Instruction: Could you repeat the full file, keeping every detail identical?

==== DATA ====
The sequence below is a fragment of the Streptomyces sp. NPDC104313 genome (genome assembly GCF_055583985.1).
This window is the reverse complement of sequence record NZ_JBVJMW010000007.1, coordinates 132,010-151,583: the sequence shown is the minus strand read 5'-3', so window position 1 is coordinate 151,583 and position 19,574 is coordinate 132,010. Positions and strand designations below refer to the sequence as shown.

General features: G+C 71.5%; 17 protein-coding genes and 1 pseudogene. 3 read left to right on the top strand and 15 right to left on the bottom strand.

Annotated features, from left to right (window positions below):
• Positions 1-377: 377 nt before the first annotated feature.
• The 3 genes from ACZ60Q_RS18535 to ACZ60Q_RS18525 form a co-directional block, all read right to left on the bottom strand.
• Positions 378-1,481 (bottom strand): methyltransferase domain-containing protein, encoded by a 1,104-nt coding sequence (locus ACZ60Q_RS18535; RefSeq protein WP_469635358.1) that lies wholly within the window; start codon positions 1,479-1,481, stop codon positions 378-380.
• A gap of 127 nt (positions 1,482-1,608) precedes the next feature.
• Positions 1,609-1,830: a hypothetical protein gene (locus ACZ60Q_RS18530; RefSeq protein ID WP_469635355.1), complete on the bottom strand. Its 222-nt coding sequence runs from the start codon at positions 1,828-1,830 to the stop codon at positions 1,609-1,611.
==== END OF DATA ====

The sequence below is a fragment of the Streptomyces sp. NPDC104313 genome (genome assembly GCF_055583985.1).
This window is the reverse complement of sequence record NZ_JBVJMW010000007.1, coordinates 132,010-151,583: the sequence shown is the minus strand read 5'-3', so window position 1 is coordinate 151,583 and position 19,574 is coordinate 132,010. Positions and strand designations below refer to the sequence as shown.

General features: G+C 71.5%; 17 protein-coding genes and 1 pseudogene. 3 read left to right on the top strand and 15 right to left on the bottom strand.

Annotated features, from left to right (window positions below):
• Positions 1-377: 377 nt before the first annotated feature.
• The 3 genes from ACZ60Q_RS18535 to ACZ60Q_RS18525 form a co-directional block, all read right to left on the bottom strand.
• Positions 378-1,481 (bottom strand): methyltransferase domain-containing protein, encoded by a 1,104-nt coding sequence (locus ACZ60Q_RS18535; RefSeq protein WP_469635358.1) that lies wholly within the window; start codon positions 1,479-1,481, stop codon positions 378-380.
• A gap of 127 nt (positions 1,482-1,608) precedes the next feature.
• Positions 1,609-1,830: a hypothetical protein gene (locus ACZ60Q_RS18530; RefSeq protein ID WP_469635355.1), complete on the bottom strand. Its 222-nt coding sequence runs from the start codon at positions 1,828-1,830 to the stop codon at positions 1,609-1,611.